Practice Management

MDs and ODs tout integrated eye care delivery model

CHICAGO — Efficiency and better patient care are the top reasons ophthalmologists and optometrists should work together in an integrated office setting, according to a panel of ophthalmologists and optometrists speaking here.

Growing patient demand for health care and a thinning pool of eye care practitioners is going to make such an integrated delivery model necessary, OSN Global Chief Medical Editor and outgoing ASCRS president Richard L. Lindstrom, MD, said at a symposium held here at the American Society of Cataract and Refractive Surgery meeting.

Ophthalmologists and optometrists from small and large practices as well as academic settings spoke about their reasons for integrating and their thoughts on why other practices should consider following the model.

"It turns out we can work well side by side," Dr. Lindstrom said. "We're going to have to learn to be very efficient to meet these patient demands."

Dr. Lindstrom introduced his Ophthalmologist-led Integrated Eyecare Delivery System, which he said works well in larger practice settings. The efficiencies that are created from the partnership will lead to better compensation, communication and respect, he said.

Robert H. Osher, MD, runs a large integrated practice in Cincinnati. He said he integrated his practice originally so that he could devote more time to teaching and patient care. The results have been satisfying in many ways, he said.

When he is out of the office, he said he feels comfortable leaving it in his colleagues' care.

"I have total, complete peace of mind ... and I love that feeling," he said. "Working together has been the key to our success."

Paul M. Karpecki, OD, said belonging to that same integrated practice has allowed him to concentrate his efforts on ocular surface disease.

"It's much more specialized (in an integrated system)," he said. "The more you do of anything, the better you become."

Marc R. Bloomenstein, OD, and others on the panel agreed that integrating allows them to be better doctors to their patients.

"The bottom line is that the patients are the ones who benefit the most," Dr. Bloomenstein said.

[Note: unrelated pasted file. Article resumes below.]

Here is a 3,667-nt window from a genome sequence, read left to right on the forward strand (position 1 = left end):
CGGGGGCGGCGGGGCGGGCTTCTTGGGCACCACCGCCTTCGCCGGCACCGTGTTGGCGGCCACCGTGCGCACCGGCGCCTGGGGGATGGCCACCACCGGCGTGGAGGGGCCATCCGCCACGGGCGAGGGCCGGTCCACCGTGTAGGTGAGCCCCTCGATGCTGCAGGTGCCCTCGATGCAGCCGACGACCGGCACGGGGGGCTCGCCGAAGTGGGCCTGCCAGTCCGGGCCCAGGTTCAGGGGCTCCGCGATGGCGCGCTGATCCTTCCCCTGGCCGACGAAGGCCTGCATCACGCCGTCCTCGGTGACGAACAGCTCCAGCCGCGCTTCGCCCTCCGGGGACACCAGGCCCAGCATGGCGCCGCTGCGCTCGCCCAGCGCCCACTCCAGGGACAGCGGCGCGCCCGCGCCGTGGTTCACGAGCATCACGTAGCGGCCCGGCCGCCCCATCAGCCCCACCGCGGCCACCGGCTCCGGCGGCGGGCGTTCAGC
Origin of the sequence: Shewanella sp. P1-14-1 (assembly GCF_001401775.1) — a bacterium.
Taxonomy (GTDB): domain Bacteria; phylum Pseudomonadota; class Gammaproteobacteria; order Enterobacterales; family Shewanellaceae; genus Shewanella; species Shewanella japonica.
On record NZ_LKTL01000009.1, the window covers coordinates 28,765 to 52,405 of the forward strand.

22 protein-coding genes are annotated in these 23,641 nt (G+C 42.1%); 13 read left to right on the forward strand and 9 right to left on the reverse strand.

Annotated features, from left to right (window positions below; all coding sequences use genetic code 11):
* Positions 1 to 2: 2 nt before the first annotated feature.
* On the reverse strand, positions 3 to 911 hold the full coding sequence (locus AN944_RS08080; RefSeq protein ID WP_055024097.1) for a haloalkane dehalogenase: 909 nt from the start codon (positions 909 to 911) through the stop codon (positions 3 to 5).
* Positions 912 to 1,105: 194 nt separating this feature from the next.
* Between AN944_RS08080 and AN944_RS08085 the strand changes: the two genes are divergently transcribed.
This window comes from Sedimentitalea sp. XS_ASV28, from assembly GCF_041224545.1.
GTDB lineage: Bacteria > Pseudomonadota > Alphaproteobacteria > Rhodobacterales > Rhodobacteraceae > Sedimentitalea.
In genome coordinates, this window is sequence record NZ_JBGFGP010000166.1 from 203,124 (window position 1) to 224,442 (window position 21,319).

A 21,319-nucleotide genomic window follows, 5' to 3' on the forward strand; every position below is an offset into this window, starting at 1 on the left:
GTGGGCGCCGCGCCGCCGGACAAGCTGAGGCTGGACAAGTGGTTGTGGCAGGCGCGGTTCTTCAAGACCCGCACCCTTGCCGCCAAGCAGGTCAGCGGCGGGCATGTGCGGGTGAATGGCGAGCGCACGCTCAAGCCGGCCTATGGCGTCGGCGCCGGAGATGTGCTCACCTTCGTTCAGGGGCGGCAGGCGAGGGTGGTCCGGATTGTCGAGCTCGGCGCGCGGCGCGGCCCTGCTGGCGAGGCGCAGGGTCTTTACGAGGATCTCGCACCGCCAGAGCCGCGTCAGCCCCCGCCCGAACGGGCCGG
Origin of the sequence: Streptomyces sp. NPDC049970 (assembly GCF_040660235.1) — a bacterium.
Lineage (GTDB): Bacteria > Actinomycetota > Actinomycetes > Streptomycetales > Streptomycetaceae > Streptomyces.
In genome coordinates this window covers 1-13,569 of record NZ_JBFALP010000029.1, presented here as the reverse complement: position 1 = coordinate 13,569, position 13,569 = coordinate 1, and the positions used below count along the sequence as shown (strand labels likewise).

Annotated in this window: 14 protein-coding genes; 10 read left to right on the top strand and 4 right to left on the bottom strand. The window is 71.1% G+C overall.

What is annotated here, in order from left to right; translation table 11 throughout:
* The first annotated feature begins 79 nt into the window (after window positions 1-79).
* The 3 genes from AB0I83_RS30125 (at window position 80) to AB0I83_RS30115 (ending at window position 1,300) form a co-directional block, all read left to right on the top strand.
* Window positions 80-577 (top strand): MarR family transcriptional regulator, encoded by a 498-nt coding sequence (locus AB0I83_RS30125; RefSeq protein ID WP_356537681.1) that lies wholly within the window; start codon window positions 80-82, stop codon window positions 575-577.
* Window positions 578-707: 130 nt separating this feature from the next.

CHICAGO — Efficiency and better patient care are the top reasons ophthalmologists and optometrists should work together in an integrated office setting, according to a panel of ophthalmologists and optometrists speaking here.

Growing patient demand for health care and a thinning pool of eye care practitioners is going to make such an integrated delivery model necessary, OSN Global Chief Medical Editor and outgoing ASCRS president Richard L. Lindstrom, MD, said at a symposium held here at the American Society of Cataract and Refractive Surgery meeting.

Ophthalmologists and optometrists from small and large practices as well as academic settings spoke about their reasons for integrating and their thoughts on why other practices should consider following the model.

"It turns out we can work well side by side," Dr. Lindstrom said. "We're going to have to learn to be very efficient to meet these patient demands."

Dr. Lindstrom introduced his Ophthalmologist-led Integrated Eyecare Delivery System, which he said works well in larger practice settings. The efficiencies that are created from the partnership will lead to better compensation, communication and respect, he said.

Robert H. Osher, MD, runs a large integrated practice in Cincinnati. He said he integrated his practice originally so that he could devote more time to teaching and patient care. The results have been satisfying in many ways, he said.

When he is out of the office, he said he feels comfortable leaving it in his colleagues' care.

"I have total, complete peace of mind ... and I love that feeling," he said. "Working together has been the key to our success."

Paul M. Karpecki, OD, said belonging to that same integrated practice has allowed him to concentrate his efforts on ocular surface disease.

"It's much more specialized (in an integrated system)," he said. "The more you do of anything, the better you become."

Marc R. Bloomenstein, OD, and others on the panel agreed that integrating allows them to be better doctors to their patients.

"The bottom line is that the patients are the ones who benefit the most," Dr. Bloomenstein said.